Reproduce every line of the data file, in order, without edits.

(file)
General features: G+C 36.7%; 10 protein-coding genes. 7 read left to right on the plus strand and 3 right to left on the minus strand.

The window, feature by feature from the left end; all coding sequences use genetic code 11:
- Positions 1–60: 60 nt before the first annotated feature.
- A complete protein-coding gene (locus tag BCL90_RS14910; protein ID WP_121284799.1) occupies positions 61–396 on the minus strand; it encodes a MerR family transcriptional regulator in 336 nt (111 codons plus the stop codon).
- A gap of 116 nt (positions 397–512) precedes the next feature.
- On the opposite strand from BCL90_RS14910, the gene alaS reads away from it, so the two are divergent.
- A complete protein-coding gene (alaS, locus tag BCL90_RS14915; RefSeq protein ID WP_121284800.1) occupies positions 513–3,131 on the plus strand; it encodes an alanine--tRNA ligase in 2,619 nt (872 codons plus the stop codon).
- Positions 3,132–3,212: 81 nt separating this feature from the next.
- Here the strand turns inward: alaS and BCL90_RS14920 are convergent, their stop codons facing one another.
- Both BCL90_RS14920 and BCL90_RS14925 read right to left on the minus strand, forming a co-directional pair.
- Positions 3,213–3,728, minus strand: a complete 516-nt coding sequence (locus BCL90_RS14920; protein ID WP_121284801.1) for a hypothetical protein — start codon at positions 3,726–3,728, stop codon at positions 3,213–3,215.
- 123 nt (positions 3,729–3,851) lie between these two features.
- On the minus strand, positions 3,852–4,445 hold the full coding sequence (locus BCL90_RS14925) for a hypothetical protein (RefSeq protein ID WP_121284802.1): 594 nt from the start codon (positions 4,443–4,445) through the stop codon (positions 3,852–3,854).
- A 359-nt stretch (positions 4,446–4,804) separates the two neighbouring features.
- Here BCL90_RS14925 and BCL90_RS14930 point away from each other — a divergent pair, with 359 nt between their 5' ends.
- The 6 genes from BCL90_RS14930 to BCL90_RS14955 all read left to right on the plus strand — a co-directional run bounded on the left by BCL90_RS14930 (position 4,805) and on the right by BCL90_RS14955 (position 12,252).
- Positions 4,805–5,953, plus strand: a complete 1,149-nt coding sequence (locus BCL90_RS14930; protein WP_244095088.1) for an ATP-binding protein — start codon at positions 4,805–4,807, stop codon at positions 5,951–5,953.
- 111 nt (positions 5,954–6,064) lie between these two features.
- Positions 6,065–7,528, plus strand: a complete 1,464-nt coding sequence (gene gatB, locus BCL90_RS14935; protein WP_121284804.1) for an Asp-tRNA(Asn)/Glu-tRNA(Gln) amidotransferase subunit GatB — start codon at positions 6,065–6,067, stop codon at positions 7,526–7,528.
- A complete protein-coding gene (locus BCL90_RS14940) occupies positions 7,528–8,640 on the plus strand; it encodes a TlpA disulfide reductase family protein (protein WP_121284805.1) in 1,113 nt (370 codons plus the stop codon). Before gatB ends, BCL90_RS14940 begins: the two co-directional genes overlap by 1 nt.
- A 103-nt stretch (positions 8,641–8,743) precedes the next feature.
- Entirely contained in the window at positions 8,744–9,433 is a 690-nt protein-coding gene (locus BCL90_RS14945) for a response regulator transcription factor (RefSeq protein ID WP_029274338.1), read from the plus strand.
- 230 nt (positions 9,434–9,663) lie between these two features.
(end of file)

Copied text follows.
General features: G+C 36.7%; 10 protein-coding genes. 7 read left to right on the plus strand and 3 right to left on the minus strand.

The window, feature by feature from the left end; all coding sequences use genetic code 11:
- Positions 1–60: 60 nt before the first annotated feature.
- A complete protein-coding gene (locus tag BCL90_RS14910; protein ID WP_121284799.1) occupies positions 61–396 on the minus strand; it encodes a MerR family transcriptional regulator in 336 nt (111 codons plus the stop codon).
- A gap of 116 nt (positions 397–512) precedes the next feature.
- On the opposite strand from BCL90_RS14910, the gene alaS reads away from it, so the two are divergent.
- A complete protein-coding gene (alaS, locus tag BCL90_RS14915; RefSeq protein ID WP_121284800.1) occupies positions 513–3,131 on the plus strand; it encodes an alanine--tRNA ligase in 2,619 nt (872 codons plus the stop codon).
- Positions 3,132–3,212: 81 nt separating this feature from the next.
- Here the strand turns inward: alaS and BCL90_RS14920 are convergent, their stop codons facing one another.
- Both BCL90_RS14920 and BCL90_RS14925 read right to left on the minus strand, forming a co-directional pair.
- Positions 3,213–3,728, minus strand: a complete 516-nt coding sequence (locus BCL90_RS14920; protein ID WP_121284801.1) for a hypothetical protein — start codon at positions 3,726–3,728, stop codon at positions 3,213–3,215.
- 123 nt (positions 3,729–3,851) lie between these two features.
- On the minus strand, positions 3,852–4,445 hold the full coding sequence (locus BCL90_RS14925) for a hypothetical protein (RefSeq protein ID WP_121284802.1): 594 nt from the start codon (positions 4,443–4,445) through the stop codon (positions 3,852–3,854).
- A 359-nt stretch (positions 4,446–4,804) separates the two neighbouring features.
- Here BCL90_RS14925 and BCL90_RS14930 point away from each other — a divergent pair, with 359 nt between their 5' ends.
- The 6 genes from BCL90_RS14930 to BCL90_RS14955 all read left to right on the plus strand — a co-directional run bounded on the left by BCL90_RS14930 (position 4,805) and on the right by BCL90_RS14955 (position 12,252).
- Positions 4,805–5,953, plus strand: a complete 1,149-nt coding sequence (locus BCL90_RS14930; protein WP_244095088.1) for an ATP-binding protein — start codon at positions 4,805–4,807, stop codon at positions 5,951–5,953.
- 111 nt (positions 5,954–6,064) lie between these two features.
- Positions 6,065–7,528, plus strand: a complete 1,464-nt coding sequence (gene gatB, locus BCL90_RS14935; protein WP_121284804.1) for an Asp-tRNA(Asn)/Glu-tRNA(Gln) amidotransferase subunit GatB — start codon at positions 6,065–6,067, stop codon at positions 7,526–7,528.
- A complete protein-coding gene (locus BCL90_RS14940) occupies positions 7,528–8,640 on the plus strand; it encodes a TlpA disulfide reductase family protein (protein WP_121284805.1) in 1,113 nt (370 codons plus the stop codon). Before gatB ends, BCL90_RS14940 begins: the two co-directional genes overlap by 1 nt.
- A 103-nt stretch (positions 8,641–8,743) precedes the next feature.
- Entirely contained in the window at positions 8,744–9,433 is a 690-nt protein-coding gene (locus BCL90_RS14945) for a response regulator transcription factor (RefSeq protein ID WP_029274338.1), read from the plus strand.
- 230 nt (positions 9,434–9,663) lie between these two features.